It is becoming increasingly apparent that lower interest rates aren’t an appropriate weapon to address the kind of demand shock resulting from the coronavirus either. If consumers are hunkered down at home, lower mortgage rates aren’t going to stimulate home purchases.

Yes, supermarkets are jammed because fearful consumers are stocking up on food and household supplies. But consumers aren’t spending on travel, sporting events, Broadway shows, restaurant meals, or trips to the mall, even if those venues remain open.

The stay-at-home mentality enveloping the U.S. and much of the developed world just isn’t responsive to lower interest rates.

Similarly, traditional fiscal policy — tax cuts and government spending —won’t do much to stimulate demand in a locked-down type of environment. Neither a payroll tax cut nor an extension of the tax filing date will encourage new spending under the circumstances.

The best stimulus, in fact, may be “coronavirus testing kits,” according to a March 10 Wall Street Journal op-ed by economist Alan Blinder.

“If most Americans who wanted a test could get one, and if people who tested positive stayed home and sought medical attention, fear of going out wouldn’t disappear, but it would dissipate,” Blinder wrote. “Think of it as a super-effective form of fiscal stimulus. Test kits are ridiculously cheap compared with the GDP and job losses they might forestall.”

It wasn’t too many weeks ago that Fed officials were comfortable that monetary policy and the economy were “in a good place.” No longer. And the Fed and federal government are lacking the tools to put it there.

On the fiscal front, in addition to an $8.3 billion emergency aid package signed by President Donald Trump last week, the House of Representatives passed an emergency relief package on Saturday to address the effects of the coronavirus. House Speaker Nancy Pelosi negotiated the deal with Treasury Secretary Steve Mnuchin, which has the president’s support and is likely to be passed by the Senate this week.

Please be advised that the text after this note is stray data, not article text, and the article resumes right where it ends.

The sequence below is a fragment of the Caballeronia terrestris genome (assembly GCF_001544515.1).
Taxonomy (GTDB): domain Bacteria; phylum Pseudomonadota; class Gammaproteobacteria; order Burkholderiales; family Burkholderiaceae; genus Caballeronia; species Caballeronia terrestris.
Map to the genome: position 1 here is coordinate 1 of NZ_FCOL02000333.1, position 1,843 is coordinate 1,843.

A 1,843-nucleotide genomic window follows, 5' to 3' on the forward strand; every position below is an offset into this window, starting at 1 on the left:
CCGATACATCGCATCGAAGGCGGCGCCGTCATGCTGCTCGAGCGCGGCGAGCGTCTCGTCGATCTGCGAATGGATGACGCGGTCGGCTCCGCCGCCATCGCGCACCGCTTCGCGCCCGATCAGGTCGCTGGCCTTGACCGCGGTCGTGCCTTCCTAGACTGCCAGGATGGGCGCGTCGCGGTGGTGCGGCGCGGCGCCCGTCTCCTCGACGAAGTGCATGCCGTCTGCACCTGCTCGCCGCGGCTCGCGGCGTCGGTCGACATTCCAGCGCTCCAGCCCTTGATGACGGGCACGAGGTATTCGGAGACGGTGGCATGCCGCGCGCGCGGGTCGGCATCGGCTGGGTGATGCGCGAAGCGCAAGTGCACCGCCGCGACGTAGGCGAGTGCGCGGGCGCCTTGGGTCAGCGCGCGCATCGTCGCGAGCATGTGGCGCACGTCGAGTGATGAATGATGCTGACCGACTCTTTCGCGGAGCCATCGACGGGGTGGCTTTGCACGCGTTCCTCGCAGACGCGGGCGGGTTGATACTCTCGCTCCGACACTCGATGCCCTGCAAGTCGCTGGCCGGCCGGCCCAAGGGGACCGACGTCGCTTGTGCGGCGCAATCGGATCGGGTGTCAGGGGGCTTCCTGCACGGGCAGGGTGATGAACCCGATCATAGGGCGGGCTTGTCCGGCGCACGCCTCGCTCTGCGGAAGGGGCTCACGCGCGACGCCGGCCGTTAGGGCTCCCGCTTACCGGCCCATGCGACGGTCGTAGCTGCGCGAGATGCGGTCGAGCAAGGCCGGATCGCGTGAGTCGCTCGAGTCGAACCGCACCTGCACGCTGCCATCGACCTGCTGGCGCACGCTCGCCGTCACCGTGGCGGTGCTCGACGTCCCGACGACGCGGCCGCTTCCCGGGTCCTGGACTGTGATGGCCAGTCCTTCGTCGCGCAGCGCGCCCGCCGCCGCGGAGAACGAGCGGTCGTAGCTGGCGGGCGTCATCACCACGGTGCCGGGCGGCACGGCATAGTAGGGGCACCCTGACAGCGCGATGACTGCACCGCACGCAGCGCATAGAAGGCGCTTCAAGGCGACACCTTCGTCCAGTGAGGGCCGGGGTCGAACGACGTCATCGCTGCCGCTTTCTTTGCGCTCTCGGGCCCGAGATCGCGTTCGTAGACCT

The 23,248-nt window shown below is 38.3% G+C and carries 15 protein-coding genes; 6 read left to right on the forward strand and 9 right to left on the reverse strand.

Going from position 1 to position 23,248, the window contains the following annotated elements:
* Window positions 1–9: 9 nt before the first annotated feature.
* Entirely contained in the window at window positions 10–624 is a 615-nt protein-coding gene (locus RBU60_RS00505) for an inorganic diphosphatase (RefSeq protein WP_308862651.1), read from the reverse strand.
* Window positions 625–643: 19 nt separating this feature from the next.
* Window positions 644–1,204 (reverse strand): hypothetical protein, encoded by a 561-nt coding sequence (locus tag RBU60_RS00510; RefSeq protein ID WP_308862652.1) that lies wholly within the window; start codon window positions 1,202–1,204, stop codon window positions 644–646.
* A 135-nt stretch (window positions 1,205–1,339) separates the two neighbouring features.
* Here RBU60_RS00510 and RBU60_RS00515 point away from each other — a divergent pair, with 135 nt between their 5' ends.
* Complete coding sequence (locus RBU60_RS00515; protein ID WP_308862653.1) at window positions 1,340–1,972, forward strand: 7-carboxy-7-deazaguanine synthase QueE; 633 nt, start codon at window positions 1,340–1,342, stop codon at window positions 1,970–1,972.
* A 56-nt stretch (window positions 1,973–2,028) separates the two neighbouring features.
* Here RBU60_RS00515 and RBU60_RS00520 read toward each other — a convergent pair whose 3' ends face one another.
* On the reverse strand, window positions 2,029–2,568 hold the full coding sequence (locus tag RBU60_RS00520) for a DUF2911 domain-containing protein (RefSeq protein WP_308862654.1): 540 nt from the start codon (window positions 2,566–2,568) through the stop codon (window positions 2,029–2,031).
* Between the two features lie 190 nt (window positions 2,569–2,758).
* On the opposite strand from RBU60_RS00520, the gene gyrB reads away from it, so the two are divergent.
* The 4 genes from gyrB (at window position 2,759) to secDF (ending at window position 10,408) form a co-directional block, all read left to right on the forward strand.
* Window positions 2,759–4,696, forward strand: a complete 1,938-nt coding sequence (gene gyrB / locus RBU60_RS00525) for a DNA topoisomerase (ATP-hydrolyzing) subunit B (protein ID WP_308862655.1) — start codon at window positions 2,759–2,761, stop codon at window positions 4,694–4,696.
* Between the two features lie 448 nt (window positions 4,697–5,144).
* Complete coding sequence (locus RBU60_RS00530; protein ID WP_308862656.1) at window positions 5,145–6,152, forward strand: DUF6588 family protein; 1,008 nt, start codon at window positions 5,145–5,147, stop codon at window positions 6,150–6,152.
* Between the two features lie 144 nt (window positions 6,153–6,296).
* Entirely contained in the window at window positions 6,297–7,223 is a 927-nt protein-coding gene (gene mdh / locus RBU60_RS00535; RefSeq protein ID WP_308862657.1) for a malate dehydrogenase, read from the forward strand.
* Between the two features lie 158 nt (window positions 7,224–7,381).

Among the provisions included in the package are paid sick leave, free coronavirus testing, extended unemployment benefits, additional funding for state Medicaid programs, and money for food assistance for those who rely on food stamps or receive free school lunches.

In addition, Trump announced a $50 billion aid package to help small business survive the crisis.

In the same way as the Fed can provide succor to the financial system, these fiscal measures will help low-income families and small firms to manage during the crisis. It will keep them whole, so to speak. They are unlikely to produce a Keynesian-type spending multiplier effect, however.

Fiscal and monetary policy are really limited in what they can do to stimulate the economy in the face of a pandemic.

Policies to address the health crisis, social distancing to reduce the spread of the virus, medical innovations that will, likely after the crisis has past, yield an effective vaccine, and the passage of time are the appropriate antidotes.

Addressing the national and global public health emergency may, in the long run, be a better stimulus than any targeted short-term relief measures from the Fed and federal government.